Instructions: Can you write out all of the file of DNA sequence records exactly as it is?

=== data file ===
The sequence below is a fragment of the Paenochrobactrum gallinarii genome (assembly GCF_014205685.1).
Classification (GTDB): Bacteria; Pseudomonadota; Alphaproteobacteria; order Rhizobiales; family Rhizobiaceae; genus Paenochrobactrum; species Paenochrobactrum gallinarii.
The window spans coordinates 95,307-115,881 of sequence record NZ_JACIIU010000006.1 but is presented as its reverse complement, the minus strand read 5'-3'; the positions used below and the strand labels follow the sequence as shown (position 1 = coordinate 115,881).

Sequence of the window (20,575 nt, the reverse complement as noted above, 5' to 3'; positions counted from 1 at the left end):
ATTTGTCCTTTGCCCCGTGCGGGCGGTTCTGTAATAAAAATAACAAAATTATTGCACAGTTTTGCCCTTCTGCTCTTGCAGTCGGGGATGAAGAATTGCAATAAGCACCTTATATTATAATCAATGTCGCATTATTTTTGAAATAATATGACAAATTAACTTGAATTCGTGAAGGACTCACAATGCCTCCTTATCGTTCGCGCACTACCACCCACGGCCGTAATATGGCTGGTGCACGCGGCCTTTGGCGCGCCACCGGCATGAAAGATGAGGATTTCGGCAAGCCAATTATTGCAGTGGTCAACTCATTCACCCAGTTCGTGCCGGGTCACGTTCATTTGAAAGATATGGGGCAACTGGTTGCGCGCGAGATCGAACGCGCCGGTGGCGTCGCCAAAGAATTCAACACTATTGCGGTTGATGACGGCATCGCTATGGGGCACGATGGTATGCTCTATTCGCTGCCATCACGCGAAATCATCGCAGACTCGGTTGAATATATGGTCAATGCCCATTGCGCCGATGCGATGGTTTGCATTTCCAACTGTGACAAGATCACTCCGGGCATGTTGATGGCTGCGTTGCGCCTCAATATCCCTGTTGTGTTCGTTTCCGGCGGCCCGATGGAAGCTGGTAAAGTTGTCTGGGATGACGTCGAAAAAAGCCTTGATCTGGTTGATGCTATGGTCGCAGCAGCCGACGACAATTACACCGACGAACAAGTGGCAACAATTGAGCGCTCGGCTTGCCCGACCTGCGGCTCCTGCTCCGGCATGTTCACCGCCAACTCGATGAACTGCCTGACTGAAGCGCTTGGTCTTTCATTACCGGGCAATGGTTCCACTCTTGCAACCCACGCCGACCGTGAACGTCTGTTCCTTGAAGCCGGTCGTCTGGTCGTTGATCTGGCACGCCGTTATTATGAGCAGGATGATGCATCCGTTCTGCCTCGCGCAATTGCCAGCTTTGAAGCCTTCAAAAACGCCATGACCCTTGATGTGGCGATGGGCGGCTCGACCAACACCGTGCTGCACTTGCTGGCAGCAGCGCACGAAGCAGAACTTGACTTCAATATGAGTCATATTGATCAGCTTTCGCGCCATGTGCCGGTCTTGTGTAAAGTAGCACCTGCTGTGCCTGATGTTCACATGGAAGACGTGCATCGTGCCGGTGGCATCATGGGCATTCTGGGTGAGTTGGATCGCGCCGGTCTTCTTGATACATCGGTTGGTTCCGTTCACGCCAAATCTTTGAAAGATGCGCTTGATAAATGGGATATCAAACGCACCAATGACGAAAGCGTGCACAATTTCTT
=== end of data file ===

The sequence below is a fragment of the Paenochrobactrum gallinarii genome (assembly GCF_014205685.1).
Classification (GTDB): Bacteria; Pseudomonadota; Alphaproteobacteria; order Rhizobiales; family Rhizobiaceae; genus Paenochrobactrum; species Paenochrobactrum gallinarii.
The window spans coordinates 95,307-115,881 of sequence record NZ_JACIIU010000006.1 but is presented as its reverse complement, the minus strand read 5'-3'; the positions used below and the strand labels follow the sequence as shown (position 1 = coordinate 115,881).

Sequence of the window (20,575 nt, the reverse complement as noted above, 5' to 3'; positions counted from 1 at the left end):
ATTTGTCCTTTGCCCCGTGCGGGCGGTTCTGTAATAAAAATAACAAAATTATTGCACAGTTTTGCCCTTCTGCTCTTGCAGTCGGGGATGAAGAATTGCAATAAGCACCTTATATTATAATCAATGTCGCATTATTTTTGAAATAATATGACAAATTAACTTGAATTCGTGAAGGACTCACAATGCCTCCTTATCGTTCGCGCACTACCACCCACGGCCGTAATATGGCTGGTGCACGCGGCCTTTGGCGCGCCACCGGCATGAAAGATGAGGATTTCGGCAAGCCAATTATTGCAGTGGTCAACTCATTCACCCAGTTCGTGCCGGGTCACGTTCATTTGAAAGATATGGGGCAACTGGTTGCGCGCGAGATCGAACGCGCCGGTGGCGTCGCCAAAGAATTCAACACTATTGCGGTTGATGACGGCATCGCTATGGGGCACGATGGTATGCTCTATTCGCTGCCATCACGCGAAATCATCGCAGACTCGGTTGAATATATGGTCAATGCCCATTGCGCCGATGCGATGGTTTGCATTTCCAACTGTGACAAGATCACTCCGGGCATGTTGATGGCTGCGTTGCGCCTCAATATCCCTGTTGTGTTCGTTTCCGGCGGCCCGATGGAAGCTGGTAAAGTTGTCTGGGATGACGTCGAAAAAAGCCTTGATCTGGTTGATGCTATGGTCGCAGCAGCCGACGACAATTACACCGACGAACAAGTGGCAACAATTGAGCGCTCGGCTTGCCCGACCTGCGGCTCCTGCTCCGGCATGTTCACCGCCAACTCGATGAACTGCCTGACTGAAGCGCTTGGTCTTTCATTACCGGGCAATGGTTCCACTCTTGCAACCCACGCCGACCGTGAACGTCTGTTCCTTGAAGCCGGTCGTCTGGTCGTTGATCTGGCACGCCGTTATTATGAGCAGGATGATGCATCCGTTCTGCCTCGCGCAATTGCCAGCTTTGAAGCCTTCAAAAACGCCATGACCCTTGATGTGGCGATGGGCGGCTCGACCAACACCGTGCTGCACTTGCTGGCAGCAGCGCACGAAGCAGAACTTGACTTCAATATGAGTCATATTGATCAGCTTTCGCGCCATGTGCCGGTCTTGTGTAAAGTAGCACCTGCTGTGCCTGATGTTCACATGGAAGACGTGCATCGTGCCGGTGGCATCATGGGCATTCTGGGTGAGTTGGATCGCGCCGGTCTTCTTGATACATCGGTTGGTTCCGTTCACGCCAAATCTTTGAAAGATGCGCTTGATAAATGGGATATCAAACGCACCAATGACGAAAGCGTGCACAATTTCTT